Table presents the prevalence of the main variables in both initial samples (n = 8,414), after weighting for sex, age, and municipality, according to the demographics of the populations. Type D personality was found in one fifth of both populations. Social inhibition occurred more often than negative affectivity, especially in the West-Brabant region. Low education (highest completed education none or primary school) was less prevalent (6.8-7.5%) than a low income (income below Dutch standard; 38.3-41.5%).
Weighted prevalences of the main variables
Examination of the occurrence of Type D personality over the categories of SES and (determinants of) health showed that the prevalence of Type D personality increased with decreasing education and income (Table ). With regard to lifestyle-related risk factors, the most striking finding was the highest prevalence of Type D personality in the alcohol abstainers. As to health, there seemed to be a dose-response relationship between, on the one hand, self-assessed health and psychological distress, and, on the other hand, the prevalence of Type D personality: the poorer the self-assessed health or the higher the psychological distress, the higher the prevalence of Type D personality (Table ).
Weighted prevalence of Type D personality
Using the total dataset (n = 12,090), adjusted for sex, age, and municipality, Type D personality was significantly associated with both indicators of a low SES: low education (ORadj = 1.7, 95%CI: 1.5-2.0) and low income (ORadj = 1.7, 95%CI: 1.6-1.9) (not tabulated).
Persons with a Type D personality had a small but significantly higher risk of current tobacco smoking (RRadj = 1.1, 95% CI: 1.1-1.2), but not of unsafe alcohol use and obesity (Table ). Furthermore, Type D personalities were at a higher risk of self-assessed poor health (RRadj = 2.8; 95% CI = 2.6-3.1), chronic disease (RRadj = 1.2, 95% CI = 1.1-1.2), cardiovascular disease (RRadj = 1.6, 95% CI = 1.2-2.0), and high psychological distress (RRadj = 8.6, 95% CI = 4.9-15.1). Type D personalities did not have an elevated risk of diabetes. The associations all remained statistically significant when they were analyzed conditionally on low education or on low income, though some relative risks moved slightly towards the null value (Table ).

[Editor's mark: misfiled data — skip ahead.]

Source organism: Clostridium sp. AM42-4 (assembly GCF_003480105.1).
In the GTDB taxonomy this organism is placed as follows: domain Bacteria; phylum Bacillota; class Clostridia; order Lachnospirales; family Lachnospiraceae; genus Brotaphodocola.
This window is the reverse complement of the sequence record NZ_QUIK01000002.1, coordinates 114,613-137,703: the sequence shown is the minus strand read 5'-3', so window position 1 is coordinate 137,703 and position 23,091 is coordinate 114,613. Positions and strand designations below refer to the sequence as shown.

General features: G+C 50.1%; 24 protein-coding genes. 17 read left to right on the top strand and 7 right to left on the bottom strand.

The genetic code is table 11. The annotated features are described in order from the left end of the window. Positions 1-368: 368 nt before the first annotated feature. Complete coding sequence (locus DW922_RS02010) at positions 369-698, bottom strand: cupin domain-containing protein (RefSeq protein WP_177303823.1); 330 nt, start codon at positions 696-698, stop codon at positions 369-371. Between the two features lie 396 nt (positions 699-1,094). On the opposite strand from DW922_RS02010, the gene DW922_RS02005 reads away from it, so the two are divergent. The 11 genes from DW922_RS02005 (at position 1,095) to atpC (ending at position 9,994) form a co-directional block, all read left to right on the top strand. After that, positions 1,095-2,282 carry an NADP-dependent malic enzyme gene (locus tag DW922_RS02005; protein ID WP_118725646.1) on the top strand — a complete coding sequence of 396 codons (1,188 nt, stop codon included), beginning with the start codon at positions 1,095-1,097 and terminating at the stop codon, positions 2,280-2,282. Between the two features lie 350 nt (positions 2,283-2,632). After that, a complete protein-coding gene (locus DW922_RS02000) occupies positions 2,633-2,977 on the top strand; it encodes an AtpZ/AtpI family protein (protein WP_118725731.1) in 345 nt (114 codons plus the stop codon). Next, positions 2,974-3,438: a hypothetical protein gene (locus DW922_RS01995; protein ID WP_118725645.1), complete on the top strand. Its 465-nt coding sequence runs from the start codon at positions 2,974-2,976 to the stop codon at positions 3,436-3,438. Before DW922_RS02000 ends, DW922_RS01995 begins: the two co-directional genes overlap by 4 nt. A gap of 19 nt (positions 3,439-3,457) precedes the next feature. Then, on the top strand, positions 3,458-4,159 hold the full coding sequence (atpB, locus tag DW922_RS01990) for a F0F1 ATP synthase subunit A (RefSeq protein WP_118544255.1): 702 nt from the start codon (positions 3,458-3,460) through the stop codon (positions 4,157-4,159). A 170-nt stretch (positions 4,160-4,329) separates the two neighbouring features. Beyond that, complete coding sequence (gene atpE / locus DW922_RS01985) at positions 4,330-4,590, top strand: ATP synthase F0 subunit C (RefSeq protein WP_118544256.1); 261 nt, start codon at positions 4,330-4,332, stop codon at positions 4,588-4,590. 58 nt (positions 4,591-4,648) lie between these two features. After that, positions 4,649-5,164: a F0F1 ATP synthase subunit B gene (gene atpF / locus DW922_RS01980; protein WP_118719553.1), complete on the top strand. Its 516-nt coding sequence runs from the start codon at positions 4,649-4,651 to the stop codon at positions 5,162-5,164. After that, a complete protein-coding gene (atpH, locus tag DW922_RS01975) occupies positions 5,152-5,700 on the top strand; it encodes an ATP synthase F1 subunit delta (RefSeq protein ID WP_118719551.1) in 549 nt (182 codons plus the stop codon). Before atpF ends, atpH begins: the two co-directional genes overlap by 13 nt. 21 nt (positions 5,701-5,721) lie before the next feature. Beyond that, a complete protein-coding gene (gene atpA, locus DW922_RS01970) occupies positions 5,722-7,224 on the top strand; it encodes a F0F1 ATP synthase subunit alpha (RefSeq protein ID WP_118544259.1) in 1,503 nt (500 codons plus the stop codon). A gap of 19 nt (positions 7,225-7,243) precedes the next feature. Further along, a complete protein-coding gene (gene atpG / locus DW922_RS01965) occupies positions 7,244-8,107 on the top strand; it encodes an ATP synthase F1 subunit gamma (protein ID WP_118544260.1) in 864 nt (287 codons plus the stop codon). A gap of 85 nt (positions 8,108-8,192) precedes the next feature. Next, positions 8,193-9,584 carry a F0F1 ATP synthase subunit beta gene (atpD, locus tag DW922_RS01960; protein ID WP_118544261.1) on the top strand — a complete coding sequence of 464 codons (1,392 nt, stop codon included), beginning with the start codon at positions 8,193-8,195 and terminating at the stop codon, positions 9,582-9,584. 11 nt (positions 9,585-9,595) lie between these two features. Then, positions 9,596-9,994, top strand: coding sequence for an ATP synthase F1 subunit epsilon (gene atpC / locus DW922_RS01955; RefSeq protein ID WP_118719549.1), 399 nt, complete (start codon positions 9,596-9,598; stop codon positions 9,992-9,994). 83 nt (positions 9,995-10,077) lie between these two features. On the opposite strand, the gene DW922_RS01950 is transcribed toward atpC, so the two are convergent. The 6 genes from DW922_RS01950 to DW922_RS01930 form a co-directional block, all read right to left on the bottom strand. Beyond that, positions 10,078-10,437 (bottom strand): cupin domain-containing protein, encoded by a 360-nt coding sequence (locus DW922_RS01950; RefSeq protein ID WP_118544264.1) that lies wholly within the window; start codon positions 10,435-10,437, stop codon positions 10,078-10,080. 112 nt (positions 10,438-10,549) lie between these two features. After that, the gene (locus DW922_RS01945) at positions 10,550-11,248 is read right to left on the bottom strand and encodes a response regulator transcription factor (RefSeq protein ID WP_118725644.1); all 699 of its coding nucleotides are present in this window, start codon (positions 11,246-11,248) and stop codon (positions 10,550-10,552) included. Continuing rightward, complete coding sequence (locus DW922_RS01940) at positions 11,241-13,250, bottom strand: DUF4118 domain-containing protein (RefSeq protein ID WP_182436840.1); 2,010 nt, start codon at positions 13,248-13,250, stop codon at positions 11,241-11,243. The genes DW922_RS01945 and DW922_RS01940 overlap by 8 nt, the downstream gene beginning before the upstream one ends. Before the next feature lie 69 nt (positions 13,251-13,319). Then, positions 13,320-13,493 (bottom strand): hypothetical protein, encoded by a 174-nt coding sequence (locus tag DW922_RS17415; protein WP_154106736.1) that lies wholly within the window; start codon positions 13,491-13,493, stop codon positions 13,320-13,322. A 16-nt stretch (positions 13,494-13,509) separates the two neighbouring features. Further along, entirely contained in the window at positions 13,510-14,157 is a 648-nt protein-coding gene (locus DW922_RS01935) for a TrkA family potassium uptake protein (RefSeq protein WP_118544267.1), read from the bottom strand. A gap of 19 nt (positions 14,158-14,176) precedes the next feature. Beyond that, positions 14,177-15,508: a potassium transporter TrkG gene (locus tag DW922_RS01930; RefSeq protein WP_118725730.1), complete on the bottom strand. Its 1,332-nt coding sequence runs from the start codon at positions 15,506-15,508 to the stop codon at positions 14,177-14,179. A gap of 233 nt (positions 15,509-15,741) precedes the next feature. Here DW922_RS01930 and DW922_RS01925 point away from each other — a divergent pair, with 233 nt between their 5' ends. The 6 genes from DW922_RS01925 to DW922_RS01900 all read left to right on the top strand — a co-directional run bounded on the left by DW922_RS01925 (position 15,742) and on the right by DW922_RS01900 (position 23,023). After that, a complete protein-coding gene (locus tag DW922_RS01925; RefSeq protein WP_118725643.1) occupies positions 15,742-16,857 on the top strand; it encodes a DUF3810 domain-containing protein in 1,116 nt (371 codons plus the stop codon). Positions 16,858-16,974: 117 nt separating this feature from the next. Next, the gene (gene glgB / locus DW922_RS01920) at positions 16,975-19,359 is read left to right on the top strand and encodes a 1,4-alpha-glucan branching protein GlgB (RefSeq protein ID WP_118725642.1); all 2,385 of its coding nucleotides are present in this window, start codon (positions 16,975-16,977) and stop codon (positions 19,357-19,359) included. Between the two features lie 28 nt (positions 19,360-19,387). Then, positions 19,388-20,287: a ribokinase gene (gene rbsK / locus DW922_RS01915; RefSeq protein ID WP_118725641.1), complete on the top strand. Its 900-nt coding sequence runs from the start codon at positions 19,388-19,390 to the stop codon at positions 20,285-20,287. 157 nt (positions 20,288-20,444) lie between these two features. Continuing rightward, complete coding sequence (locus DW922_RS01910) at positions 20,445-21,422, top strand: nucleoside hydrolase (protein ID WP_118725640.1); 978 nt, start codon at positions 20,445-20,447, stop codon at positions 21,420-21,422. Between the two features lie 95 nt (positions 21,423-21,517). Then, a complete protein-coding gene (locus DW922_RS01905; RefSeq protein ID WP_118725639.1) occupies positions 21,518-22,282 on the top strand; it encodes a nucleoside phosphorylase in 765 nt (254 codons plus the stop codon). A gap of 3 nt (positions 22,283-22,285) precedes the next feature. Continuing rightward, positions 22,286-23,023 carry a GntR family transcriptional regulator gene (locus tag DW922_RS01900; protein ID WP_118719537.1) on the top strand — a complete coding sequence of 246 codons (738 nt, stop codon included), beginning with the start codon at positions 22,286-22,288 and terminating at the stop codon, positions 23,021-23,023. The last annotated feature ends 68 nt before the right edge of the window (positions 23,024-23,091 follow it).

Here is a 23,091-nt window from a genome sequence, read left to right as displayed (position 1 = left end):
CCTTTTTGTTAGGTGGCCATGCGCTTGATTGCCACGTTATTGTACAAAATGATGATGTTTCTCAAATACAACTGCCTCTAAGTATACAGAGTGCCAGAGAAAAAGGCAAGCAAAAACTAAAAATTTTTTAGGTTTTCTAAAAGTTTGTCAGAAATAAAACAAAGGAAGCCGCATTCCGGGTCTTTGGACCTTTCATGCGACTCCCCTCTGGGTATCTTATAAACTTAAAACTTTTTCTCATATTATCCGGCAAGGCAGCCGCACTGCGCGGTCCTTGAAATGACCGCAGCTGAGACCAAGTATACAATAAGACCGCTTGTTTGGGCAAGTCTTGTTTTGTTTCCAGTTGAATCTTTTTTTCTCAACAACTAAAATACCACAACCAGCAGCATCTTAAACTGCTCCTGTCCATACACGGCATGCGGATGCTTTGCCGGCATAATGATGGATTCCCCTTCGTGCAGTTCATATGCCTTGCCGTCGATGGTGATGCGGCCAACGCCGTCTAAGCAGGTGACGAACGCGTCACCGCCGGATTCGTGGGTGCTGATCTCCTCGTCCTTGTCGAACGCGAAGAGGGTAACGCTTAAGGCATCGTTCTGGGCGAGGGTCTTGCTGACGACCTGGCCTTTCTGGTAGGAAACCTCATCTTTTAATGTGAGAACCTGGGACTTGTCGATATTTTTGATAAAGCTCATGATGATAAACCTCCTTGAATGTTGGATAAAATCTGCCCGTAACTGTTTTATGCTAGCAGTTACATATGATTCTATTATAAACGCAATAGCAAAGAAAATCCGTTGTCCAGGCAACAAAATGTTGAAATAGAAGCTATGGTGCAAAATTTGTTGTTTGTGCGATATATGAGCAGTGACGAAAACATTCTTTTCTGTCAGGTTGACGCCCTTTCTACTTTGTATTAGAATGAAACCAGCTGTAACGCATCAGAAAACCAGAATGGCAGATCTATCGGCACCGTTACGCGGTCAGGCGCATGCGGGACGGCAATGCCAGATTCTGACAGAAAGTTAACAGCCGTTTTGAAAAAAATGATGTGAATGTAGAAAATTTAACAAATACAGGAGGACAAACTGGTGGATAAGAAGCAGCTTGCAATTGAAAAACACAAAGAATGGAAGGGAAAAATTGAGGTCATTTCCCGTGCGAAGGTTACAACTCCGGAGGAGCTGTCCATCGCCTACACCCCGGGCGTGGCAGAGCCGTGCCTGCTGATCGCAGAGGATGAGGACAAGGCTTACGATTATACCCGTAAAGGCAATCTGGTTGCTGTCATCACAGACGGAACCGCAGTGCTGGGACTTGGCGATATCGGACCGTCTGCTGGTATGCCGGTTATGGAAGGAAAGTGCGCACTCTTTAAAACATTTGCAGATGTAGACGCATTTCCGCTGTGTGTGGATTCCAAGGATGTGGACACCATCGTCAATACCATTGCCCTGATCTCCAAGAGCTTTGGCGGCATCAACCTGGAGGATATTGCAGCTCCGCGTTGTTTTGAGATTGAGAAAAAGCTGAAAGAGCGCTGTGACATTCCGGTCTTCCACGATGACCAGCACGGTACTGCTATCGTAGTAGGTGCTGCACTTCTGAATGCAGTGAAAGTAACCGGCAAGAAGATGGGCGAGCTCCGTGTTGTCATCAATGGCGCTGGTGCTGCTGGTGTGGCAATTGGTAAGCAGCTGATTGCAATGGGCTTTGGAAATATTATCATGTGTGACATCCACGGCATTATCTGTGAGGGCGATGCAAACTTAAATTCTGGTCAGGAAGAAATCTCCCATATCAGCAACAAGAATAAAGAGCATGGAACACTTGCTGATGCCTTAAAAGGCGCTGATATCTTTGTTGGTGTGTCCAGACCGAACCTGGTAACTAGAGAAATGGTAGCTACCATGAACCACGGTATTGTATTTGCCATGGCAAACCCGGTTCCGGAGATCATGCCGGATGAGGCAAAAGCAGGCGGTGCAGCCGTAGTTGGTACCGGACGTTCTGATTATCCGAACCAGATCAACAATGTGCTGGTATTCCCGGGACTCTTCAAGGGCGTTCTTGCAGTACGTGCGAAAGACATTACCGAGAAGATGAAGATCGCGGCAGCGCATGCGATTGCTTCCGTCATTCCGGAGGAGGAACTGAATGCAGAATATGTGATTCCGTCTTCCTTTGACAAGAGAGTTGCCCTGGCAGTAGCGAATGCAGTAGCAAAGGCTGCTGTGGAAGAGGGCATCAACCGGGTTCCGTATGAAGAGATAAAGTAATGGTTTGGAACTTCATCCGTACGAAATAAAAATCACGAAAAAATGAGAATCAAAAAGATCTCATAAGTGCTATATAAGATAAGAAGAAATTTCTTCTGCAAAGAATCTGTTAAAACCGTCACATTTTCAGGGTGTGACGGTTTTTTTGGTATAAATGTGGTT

Results for the (un)conditional associationsa of Type D personality and low SES
Persons with low education as well as those with a low income had significantly higher relative risks for all studied indicators for (determinants of) health, except for unsafe alcohol use (Table ). The risk of unsafe alcohol use was significantly lower for persons with a low education (RRadj = 0.8, 95% CI: 0.6-0.9). All associations remained statistically significant when they were analyzed conditionally on Type D personality, though some relative risks moved slightly towards the null value (Table ).
Interaction between Type D personality and low SES on an additive scale was significant for the effect of low education on high psychological distress (RERI = 12.9, 95% CI: 0.8-32.3), and for the effect of a low income on self-assessed poor health (RERI = 1.4, 95% CI: 0.9-1.9) and on high psychological distress (RERI = 11.4, 95% CI: 3.5-41.0) (Table ). This means, for example, that the relative risk for self-assessed poor health is 1.4 higher in Type D personalities with a low income than if there were no interaction between Type D personality and low income. Because the absolute background risk was 5.8% (the prevalence of a poor self assessed health in the absence of a Type D personality and a low income in the region West-Brabant) this means that the absolute excess risk due to interaction is 8.1% (5.8% × 1.4). Accordingly, the excess risk due to interaction for high psychological distress is 27.1% (2.1% × 12.9) for the interaction between Type D personality and low education and 8.0% (0.7% × 11.4) for the interaction between Type D personality and low income, based on the background prevalence in the region 's-Hertogenbosch.
Results for the modification of effectsa of Type D personality and low SES